SUMNER v. Fairview Health Services et al., Intervenors.

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Supreme Court of Minnesota.

Yer SUMNER, Respondent, v. JIM LUPIENT INFINITI and SFM Risk Solutions, Respondents, North Memorial Health Care and Mercy Hospital, Relators, Fairview Health Services et al., Intervenors.

No. A14–0726.

Decided: July 08, 2015

Paul W. Schroepfer and Bernard J. Robichaud, Robichaud, Anderson & Alcántara, P.A., Minneapolis, MN, for respondent Yer Sumner. Gregg A. Johnson and Joseph P. Mitchell, Heacox, Hartman, Koshmrl, Cosgriff & Johnson, P.A., Saint Paul, MN, for respondents Jim Lupient Infiniti and SFM Risk Solutions. Kris A. Wittwer, Wittwer Syverson, P.A., Roseville, MN, for relators North Memorial Health Care and Mercy Hospital. Patricia A. Sonnenberg, Assistant Attorney General, Saint Paul, MN, for amicus curiae Minnesota Department of Human Services. Sean M. Quinn, Falsani, Balmer, Peterson, Quinn & Beyer, Duluth, MN, for amicus curiae Minnesota Association for Justice.

OPINION

The question presented in this case is whether a party who intervenes in a workers' compensation matter must appear at the hearing at which a compensation judge resolves the intervenor's claim for reimbursement. In this case, the intervenors are two health-care providers that provided treatment to an employee, but had their claims for reimbursement denied when they failed to attend a hearing before a compensation judge. In a divided decision, the Workers' Compensation Court of Appeals affirmed the denial of their claims. For the reasons set forth below, we also affirm.

I.

In January 2012, Yer Sumner was injured when she fell while working for Jim Lupient Infiniti (“Lupient”), a car dealership located in Golden Valley. Sumner received treatment over the course of the following year, and filed a claim petition for workers' compensation benefits based on the injury. Lupient, which is self-insured, denied primary liability.

Eleven entities (collectively, “the Intervenors”), including North Memorial Health Care and Mercy Hospital (collectively, “the Relators”), moved to intervene as of right after Sumner filed her claim petition. Lupient objected to the motions of nine of the eleven Intervenors, including those filed by the Relators, on the ground that the services they provided were not reasonable, necessary, or causally related to the injury. After they filed their motions, the Intervenors did not actively participate in the proceedings before the compensation judge. None personally appeared at the hearing, received permission to be absent from the hearing, or filed a stipulation.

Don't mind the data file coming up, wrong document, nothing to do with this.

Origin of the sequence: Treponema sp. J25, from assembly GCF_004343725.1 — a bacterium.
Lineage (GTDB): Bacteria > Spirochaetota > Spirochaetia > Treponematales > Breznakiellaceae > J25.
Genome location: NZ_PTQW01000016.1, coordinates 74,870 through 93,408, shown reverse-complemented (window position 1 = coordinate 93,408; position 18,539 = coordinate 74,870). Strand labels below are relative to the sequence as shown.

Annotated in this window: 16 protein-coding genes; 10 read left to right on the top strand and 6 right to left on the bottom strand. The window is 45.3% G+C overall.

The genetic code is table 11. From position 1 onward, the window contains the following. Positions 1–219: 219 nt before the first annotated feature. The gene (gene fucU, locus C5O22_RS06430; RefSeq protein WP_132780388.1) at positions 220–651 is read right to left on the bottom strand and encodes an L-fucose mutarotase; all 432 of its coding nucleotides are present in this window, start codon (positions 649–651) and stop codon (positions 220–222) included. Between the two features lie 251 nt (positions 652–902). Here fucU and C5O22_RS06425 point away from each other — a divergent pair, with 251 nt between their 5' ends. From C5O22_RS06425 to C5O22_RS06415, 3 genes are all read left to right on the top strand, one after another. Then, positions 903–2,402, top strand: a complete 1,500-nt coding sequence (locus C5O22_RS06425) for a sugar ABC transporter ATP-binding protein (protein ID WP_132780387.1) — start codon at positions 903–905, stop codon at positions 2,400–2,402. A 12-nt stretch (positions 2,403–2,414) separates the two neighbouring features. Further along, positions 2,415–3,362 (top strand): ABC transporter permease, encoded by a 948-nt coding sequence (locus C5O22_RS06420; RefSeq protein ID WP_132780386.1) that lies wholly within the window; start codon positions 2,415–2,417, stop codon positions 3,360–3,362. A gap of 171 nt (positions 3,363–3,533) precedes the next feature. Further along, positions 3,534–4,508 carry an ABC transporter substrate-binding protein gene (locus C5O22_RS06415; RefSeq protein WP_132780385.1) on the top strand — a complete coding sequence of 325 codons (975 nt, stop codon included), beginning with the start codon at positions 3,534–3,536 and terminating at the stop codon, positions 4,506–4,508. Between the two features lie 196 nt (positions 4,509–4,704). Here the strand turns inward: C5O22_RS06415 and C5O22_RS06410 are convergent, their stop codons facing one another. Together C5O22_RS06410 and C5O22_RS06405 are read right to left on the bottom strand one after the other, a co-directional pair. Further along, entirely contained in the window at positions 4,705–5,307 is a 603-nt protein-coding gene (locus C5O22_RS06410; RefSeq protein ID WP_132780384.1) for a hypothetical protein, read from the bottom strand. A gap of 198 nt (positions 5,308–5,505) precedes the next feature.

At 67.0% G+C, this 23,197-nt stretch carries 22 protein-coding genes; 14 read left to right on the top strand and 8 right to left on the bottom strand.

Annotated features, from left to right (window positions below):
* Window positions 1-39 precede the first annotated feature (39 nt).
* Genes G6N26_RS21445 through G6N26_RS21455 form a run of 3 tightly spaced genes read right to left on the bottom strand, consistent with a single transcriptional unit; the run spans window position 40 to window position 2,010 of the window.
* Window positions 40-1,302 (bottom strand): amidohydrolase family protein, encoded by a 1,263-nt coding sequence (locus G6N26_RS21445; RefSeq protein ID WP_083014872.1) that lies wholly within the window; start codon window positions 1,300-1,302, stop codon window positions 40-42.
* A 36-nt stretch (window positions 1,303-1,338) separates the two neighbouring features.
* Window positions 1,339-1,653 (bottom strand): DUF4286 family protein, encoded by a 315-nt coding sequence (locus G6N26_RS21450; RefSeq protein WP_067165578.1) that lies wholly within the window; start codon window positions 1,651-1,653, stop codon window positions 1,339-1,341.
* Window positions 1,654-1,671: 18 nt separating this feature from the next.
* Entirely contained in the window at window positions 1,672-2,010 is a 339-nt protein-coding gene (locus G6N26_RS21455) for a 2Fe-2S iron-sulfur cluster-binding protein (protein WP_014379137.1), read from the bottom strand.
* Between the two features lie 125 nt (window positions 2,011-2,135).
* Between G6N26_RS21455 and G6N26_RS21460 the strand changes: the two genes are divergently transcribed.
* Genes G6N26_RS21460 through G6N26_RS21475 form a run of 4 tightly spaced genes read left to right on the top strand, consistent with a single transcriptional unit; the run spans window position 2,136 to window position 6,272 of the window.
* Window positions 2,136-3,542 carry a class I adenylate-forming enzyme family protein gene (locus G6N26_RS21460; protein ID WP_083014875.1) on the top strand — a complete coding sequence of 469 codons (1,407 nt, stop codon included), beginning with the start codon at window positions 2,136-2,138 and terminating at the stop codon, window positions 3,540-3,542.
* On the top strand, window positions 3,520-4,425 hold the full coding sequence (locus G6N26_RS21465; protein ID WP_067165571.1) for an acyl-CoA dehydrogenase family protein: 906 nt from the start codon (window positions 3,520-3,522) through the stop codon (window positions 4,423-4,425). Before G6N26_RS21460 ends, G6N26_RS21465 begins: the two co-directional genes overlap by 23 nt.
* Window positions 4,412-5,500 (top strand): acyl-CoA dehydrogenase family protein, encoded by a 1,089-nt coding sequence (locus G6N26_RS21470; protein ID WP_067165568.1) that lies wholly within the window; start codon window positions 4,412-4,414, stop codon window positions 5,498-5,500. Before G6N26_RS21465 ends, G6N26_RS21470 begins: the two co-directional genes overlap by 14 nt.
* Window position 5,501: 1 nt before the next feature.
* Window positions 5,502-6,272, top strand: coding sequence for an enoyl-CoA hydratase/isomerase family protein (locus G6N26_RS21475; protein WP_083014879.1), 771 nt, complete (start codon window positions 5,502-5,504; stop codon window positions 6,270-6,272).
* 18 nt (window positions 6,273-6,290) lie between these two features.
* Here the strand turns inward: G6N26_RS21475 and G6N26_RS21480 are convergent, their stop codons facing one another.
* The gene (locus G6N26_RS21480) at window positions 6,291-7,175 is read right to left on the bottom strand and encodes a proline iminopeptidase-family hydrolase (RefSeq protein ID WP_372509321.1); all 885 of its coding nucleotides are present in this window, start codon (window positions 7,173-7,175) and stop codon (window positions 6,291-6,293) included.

Following a 1–day hearing, the compensation judge issued an order in which he denied reimbursement to the Intervenors because they did not attend the hearing. The judge relied on Minn.Stat. § 176.361, subd. 4 (2014), which states that intervenors “shall attend all settlement or pretrial conferences, administrative conferences, and the hearing,” and that the “[f]ailure [of an intervenor] to appear shall result in the denial of the claim for reimbursement.”

The Relators and Sumner appealed the compensation judge's order to the Workers' Compensation Court of Appeals, which, as relevant here, affirmed the denial of the Relators' reimbursement claims in a 2–1 decision. Sumner v. Jim Lupient Infiniti, 2014 WL 1671224, at *5–8 (Minn. WCCA Apr. 3, 2013). The panel majority reasoned that “unless an intervenor's right to reimbursement has ‘otherwise been established,’ “ only a compensation judge may excuse an intervenor's personal attendance at a hearing or conference. Id. at *7 (quoting Minn.Stat. § 176.361, subd. 4). Because the compensation judge never waived the “attendance requirement,” the majority concluded, he properly exercised his authority to deny the intervenors' claims. Id. The dissenting judge disagreed, and instead would have interpreted “the statutory requirement [to] attend ․ as a guarantee that the intervenor will be available for settlement negotiations should they occur during a scheduled proceeding.” Id. at *10 (Hall, J., concurring in part and dissenting in part) (internal quotation marks omitted). In other words, the dissent offered an interpretation of the statute that “impose[s] the sanction of extinguishment [of a reimbursement claim] only where the failure to participate result[s] in substantial prejudice to the other parties.” Id.